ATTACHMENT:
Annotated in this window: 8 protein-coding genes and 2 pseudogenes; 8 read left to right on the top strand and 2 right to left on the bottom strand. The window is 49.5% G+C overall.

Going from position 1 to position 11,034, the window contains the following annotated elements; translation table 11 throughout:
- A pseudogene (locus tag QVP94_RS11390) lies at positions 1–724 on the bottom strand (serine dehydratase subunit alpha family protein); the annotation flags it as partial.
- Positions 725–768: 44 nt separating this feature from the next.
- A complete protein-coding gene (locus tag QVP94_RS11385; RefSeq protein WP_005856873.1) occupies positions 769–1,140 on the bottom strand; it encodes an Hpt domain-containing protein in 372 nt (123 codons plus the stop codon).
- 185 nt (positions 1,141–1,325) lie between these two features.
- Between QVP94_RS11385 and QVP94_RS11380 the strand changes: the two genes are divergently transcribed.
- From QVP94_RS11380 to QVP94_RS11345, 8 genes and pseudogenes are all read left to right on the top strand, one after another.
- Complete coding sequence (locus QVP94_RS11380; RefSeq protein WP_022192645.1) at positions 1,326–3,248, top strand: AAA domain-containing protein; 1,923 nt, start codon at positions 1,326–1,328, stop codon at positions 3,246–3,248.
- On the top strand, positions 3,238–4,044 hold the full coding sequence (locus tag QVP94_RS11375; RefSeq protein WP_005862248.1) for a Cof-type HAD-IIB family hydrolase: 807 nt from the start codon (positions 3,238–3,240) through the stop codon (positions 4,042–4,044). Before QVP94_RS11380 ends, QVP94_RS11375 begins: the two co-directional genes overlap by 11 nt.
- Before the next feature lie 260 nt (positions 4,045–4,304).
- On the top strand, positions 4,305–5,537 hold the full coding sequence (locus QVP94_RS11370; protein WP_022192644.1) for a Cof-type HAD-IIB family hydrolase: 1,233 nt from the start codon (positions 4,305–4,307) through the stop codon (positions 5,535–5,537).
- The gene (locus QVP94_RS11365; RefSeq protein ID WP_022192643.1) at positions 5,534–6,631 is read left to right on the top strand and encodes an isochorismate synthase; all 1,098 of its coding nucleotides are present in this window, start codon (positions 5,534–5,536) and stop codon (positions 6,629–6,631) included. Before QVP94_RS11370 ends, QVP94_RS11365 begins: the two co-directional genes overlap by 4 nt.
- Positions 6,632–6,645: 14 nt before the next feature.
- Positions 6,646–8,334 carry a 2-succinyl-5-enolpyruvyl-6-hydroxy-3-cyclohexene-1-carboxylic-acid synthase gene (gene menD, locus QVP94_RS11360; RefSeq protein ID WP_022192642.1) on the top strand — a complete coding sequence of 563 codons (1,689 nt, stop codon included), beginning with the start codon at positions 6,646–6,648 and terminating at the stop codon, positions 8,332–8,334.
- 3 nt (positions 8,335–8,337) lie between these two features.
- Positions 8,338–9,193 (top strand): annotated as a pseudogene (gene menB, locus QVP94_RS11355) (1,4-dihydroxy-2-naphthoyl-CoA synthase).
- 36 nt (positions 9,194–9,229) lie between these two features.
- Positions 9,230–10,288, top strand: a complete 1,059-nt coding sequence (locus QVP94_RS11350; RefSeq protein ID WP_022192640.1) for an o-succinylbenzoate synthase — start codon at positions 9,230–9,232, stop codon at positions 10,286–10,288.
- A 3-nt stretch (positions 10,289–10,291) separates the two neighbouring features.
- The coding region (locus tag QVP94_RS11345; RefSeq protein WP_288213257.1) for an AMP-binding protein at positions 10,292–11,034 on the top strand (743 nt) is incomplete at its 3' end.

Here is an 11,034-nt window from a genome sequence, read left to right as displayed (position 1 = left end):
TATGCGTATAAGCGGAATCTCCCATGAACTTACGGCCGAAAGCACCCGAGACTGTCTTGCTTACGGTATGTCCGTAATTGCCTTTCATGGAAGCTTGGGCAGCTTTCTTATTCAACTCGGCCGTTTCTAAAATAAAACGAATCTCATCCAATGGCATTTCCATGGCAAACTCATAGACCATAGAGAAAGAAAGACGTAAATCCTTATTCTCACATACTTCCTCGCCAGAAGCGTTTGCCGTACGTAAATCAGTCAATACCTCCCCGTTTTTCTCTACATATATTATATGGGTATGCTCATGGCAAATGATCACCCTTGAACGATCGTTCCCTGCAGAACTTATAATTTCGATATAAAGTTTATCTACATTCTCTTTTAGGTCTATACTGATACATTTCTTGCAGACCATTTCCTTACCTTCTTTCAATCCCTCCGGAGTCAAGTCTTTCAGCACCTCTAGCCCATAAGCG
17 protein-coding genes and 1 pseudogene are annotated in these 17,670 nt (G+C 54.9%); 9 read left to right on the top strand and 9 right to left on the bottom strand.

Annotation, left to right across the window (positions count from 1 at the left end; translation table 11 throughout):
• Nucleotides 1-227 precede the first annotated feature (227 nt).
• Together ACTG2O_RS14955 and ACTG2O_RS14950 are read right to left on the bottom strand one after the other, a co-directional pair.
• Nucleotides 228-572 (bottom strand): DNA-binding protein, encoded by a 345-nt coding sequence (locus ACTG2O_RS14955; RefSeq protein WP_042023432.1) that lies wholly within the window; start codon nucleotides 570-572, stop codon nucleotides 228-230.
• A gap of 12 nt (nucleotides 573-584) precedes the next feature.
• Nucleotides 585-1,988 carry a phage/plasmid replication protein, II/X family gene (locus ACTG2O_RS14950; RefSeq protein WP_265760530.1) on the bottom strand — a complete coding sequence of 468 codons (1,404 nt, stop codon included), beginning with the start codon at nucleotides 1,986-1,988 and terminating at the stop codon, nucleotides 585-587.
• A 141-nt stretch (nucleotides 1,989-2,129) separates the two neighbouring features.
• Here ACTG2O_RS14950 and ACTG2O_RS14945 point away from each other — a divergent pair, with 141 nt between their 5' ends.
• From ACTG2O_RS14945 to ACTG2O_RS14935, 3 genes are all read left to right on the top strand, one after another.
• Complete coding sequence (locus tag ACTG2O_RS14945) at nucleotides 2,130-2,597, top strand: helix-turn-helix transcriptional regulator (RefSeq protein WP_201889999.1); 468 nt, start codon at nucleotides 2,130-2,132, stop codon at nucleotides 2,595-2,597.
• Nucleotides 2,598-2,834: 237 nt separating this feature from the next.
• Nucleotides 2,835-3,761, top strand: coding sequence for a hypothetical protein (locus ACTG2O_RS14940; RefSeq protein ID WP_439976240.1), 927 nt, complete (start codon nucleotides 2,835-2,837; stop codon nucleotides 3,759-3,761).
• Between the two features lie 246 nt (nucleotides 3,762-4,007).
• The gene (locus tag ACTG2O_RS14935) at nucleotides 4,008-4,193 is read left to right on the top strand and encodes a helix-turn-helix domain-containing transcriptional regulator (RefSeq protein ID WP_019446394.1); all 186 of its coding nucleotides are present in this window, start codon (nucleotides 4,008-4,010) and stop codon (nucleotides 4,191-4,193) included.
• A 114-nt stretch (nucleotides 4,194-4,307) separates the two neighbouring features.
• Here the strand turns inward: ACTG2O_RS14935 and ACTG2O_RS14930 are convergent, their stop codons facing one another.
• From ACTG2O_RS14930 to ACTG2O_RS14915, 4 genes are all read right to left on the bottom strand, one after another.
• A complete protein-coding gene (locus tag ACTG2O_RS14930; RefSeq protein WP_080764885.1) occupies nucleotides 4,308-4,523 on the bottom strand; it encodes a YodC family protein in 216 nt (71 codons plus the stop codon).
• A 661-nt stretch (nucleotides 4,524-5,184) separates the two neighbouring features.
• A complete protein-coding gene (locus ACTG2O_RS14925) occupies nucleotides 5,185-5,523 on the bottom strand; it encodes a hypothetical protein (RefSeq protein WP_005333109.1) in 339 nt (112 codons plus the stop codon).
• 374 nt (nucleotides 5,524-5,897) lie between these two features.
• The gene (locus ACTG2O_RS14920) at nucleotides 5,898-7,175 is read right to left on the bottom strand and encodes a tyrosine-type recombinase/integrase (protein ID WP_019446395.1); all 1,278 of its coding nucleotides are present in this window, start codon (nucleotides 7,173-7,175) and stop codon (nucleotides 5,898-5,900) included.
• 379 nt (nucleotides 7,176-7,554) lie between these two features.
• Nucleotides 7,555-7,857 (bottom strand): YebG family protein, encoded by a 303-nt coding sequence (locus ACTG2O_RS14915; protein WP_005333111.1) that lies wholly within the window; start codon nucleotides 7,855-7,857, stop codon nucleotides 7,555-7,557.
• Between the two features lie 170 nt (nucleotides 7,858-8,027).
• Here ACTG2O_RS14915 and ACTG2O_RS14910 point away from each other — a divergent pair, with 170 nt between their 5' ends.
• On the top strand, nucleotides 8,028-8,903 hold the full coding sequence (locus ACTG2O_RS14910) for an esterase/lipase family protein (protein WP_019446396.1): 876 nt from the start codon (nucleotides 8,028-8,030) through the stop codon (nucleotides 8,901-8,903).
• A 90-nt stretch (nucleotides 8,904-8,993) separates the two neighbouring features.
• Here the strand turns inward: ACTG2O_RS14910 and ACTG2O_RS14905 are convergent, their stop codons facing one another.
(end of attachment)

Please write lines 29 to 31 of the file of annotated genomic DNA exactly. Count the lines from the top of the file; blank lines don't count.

• A gap of 12 nt (nucleotides 573-584) precedes the next feature.
• Nucleotides 585-1,988 carry a phage/plasmid replication protein, II/X family gene (locus ACTG2O_RS14950; RefSeq protein WP_265760530.1) on the bottom strand — a complete coding sequence of 468 codons (1,404 nt, stop codon included), beginning with the start codon at nucleotides 1,986-1,988 and terminating at the stop codon, nucleotides 585-587.
• A 141-nt stretch (nucleotides 1,989-2,129) separates the two neighbouring features.